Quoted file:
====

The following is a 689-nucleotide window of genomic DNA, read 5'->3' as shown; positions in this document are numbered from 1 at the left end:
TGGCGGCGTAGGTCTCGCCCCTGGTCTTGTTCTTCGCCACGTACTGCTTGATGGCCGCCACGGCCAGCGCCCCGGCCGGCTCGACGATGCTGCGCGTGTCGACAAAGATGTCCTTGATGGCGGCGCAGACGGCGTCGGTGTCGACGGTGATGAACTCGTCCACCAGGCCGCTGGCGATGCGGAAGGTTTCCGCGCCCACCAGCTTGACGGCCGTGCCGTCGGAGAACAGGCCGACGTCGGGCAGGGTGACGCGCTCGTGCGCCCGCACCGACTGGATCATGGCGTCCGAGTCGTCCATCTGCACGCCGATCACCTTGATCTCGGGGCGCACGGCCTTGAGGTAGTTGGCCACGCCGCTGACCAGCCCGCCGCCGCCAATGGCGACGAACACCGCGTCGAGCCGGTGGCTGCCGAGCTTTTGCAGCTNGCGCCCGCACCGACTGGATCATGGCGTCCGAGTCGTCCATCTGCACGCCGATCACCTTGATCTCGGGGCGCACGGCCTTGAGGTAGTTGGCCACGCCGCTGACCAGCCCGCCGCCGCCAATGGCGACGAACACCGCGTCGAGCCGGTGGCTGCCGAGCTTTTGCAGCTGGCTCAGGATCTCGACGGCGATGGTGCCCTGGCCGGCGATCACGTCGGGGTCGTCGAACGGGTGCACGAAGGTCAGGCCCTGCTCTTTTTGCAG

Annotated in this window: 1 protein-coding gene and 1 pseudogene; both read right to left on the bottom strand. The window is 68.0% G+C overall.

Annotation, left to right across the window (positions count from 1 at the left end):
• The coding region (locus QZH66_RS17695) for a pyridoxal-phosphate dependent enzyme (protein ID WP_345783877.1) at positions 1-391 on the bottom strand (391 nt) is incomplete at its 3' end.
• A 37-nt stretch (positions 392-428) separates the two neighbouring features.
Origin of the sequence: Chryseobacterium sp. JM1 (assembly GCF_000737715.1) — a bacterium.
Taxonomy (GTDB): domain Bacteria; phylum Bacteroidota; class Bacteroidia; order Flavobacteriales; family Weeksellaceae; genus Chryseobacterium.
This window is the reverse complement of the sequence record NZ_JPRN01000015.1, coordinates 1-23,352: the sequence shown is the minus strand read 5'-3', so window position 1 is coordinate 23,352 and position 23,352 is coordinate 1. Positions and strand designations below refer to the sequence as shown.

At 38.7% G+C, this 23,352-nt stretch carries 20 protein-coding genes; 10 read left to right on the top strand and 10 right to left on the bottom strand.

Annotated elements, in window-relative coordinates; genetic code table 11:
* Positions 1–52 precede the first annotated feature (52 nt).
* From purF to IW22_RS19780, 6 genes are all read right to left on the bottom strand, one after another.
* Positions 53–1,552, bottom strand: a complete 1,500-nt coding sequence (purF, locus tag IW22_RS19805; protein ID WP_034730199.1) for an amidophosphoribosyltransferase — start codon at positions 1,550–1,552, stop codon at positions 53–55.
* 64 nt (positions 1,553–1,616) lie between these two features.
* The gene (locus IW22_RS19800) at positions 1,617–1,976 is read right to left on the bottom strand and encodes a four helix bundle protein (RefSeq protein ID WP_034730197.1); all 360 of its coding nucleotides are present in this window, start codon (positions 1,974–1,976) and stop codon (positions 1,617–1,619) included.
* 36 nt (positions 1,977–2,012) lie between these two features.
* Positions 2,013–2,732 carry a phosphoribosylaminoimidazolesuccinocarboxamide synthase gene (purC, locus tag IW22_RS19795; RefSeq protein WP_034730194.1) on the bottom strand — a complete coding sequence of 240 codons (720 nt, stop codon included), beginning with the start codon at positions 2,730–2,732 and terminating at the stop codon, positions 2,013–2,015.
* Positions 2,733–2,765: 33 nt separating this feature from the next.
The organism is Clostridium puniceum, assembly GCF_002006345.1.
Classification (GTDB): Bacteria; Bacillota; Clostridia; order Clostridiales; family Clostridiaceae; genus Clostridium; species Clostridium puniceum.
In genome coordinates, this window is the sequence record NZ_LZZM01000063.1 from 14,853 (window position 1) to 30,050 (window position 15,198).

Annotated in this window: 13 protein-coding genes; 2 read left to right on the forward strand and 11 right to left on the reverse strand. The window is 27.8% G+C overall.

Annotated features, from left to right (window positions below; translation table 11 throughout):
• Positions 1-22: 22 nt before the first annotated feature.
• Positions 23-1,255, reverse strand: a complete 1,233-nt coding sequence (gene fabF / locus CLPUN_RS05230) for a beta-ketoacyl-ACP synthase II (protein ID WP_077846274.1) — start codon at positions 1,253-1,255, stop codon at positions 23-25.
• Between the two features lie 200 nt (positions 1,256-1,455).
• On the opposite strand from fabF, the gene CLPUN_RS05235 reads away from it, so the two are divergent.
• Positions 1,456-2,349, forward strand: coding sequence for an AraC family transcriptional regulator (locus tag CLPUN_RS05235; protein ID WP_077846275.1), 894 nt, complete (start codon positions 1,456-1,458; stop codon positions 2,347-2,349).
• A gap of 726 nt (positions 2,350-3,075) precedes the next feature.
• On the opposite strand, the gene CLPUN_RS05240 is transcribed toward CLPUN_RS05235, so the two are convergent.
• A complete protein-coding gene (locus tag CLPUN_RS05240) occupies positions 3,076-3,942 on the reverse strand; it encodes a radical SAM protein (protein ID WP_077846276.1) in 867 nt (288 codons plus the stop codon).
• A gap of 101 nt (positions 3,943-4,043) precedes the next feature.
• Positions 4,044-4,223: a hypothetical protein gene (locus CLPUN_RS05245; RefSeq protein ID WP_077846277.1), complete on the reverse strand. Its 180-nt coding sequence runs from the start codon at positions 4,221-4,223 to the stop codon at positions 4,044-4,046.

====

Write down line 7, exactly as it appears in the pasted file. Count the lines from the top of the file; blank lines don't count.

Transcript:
Origin of the sequence: Chryseobacterium sp. JM1 (assembly GCF_000737715.1) — a bacterium.